Metaphors are direct comparison of something to something else. For example: to attribute bravery to one, he can be addressed like: ‘you are a lion.’ At the beginning of the poem we can find two important metaphors.

Racial pot (boils over)

This is comparing the racial conflict to a pot which is boiling and spilling over at the moment of speaking. Racial pot coming to a boiling point means the gradual development of ethnic crisis between majority of Sinhala community verses Tamil minority in the country due to various reasons. After a few plunges, in 1983, the culmination out broke. This is how the newspapers announced the event at that time.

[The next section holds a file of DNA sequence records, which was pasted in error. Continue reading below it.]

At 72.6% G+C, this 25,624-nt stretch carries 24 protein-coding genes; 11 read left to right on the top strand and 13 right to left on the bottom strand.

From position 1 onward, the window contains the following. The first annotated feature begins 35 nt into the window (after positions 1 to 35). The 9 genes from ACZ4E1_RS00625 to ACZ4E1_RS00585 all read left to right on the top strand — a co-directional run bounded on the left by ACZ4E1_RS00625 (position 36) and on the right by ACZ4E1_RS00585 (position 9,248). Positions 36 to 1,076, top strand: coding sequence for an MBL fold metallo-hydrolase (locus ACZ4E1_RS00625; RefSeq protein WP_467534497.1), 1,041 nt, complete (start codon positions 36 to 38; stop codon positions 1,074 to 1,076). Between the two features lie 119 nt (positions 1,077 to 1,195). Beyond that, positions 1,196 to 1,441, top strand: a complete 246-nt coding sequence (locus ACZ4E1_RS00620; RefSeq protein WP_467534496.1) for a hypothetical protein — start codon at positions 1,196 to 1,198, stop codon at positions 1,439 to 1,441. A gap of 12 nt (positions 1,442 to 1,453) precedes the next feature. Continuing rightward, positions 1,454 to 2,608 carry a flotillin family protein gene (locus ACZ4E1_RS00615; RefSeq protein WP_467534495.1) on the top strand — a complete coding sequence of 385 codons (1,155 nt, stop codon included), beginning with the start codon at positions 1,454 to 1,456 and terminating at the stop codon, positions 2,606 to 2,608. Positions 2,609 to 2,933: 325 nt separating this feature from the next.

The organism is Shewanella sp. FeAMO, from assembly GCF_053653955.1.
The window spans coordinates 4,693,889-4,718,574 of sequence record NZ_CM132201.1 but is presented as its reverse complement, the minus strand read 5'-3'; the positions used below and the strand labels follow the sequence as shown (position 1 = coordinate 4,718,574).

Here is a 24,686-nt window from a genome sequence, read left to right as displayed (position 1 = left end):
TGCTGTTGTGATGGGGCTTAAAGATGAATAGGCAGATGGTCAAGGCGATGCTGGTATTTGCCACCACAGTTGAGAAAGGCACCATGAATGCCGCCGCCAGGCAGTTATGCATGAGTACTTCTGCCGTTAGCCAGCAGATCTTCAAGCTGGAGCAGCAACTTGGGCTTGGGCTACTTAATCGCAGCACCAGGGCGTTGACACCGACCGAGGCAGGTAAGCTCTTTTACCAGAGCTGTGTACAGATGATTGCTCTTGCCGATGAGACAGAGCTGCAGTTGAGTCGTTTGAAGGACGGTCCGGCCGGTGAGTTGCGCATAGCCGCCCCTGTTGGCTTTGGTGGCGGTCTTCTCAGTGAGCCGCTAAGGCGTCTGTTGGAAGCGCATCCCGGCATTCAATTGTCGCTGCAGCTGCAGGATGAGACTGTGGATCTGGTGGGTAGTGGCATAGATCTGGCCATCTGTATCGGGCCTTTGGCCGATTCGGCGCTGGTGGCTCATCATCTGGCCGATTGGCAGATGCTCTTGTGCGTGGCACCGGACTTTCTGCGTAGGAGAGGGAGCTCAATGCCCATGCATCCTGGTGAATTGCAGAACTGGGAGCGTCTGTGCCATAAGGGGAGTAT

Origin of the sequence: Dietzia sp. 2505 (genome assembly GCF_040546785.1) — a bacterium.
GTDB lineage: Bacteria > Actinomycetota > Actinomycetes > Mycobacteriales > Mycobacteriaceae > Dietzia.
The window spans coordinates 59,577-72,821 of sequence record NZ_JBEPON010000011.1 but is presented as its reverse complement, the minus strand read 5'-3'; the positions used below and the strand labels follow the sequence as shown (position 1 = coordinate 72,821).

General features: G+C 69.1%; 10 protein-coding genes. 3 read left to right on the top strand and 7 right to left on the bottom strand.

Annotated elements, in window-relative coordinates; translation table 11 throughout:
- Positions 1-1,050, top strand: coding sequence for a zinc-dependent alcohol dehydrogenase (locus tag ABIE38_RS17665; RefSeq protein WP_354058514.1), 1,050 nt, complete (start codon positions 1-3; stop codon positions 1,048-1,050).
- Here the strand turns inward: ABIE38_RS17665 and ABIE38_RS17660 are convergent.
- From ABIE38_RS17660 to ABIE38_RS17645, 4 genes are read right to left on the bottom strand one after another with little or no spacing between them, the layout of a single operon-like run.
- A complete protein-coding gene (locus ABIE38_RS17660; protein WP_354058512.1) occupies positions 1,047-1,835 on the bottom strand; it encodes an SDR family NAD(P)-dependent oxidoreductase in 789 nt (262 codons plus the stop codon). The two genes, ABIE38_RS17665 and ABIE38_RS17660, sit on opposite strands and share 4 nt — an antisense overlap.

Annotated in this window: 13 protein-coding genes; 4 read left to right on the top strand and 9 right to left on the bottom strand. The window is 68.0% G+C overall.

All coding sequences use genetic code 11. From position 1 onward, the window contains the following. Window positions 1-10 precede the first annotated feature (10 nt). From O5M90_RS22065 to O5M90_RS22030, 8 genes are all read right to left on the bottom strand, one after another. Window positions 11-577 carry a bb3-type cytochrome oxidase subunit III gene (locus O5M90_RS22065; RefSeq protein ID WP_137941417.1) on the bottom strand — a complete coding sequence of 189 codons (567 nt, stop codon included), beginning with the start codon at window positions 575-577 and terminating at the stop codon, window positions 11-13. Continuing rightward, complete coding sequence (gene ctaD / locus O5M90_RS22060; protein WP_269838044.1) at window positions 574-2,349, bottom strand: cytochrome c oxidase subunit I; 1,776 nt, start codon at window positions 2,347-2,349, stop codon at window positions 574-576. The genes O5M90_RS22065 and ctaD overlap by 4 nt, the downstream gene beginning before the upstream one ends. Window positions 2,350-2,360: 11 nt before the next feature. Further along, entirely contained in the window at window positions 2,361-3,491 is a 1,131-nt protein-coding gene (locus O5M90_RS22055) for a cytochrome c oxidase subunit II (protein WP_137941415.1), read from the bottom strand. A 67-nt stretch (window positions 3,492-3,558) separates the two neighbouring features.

Sacrificial fire

We are reminded of ‘Sathi Pooja’, a ritual in ancient India, where the wife walks into the funeral pyre of her husband sacrificing her life after the departure of her husband. In the poem, it means the communal riots and its devastating ill-effects on the common masses. According to historical records, the riots out broke island wide making the whole country itself a sacrificial fire for a nation.

 

03. Allusions

There are some geographical and time allusions found in the poem which means, to understand the poem better, the reader has to have an idea why the places and years mentioned in the poem are important.

Time allusions

There are some years mentioned in the poem: first one is 1983 that is the year which the communal violence out broke. There are other years like: 1948, 1956 and 1958. Sri Lanka got liberated from British rule in 1945. However, after the liberation most of the fields in Sri Lankan economy and lucrative jobs were chaired by Tamil minority in the country. This created a spark of hurt to the majority of the country which created the small matchstick which fanned into the climax in 1983.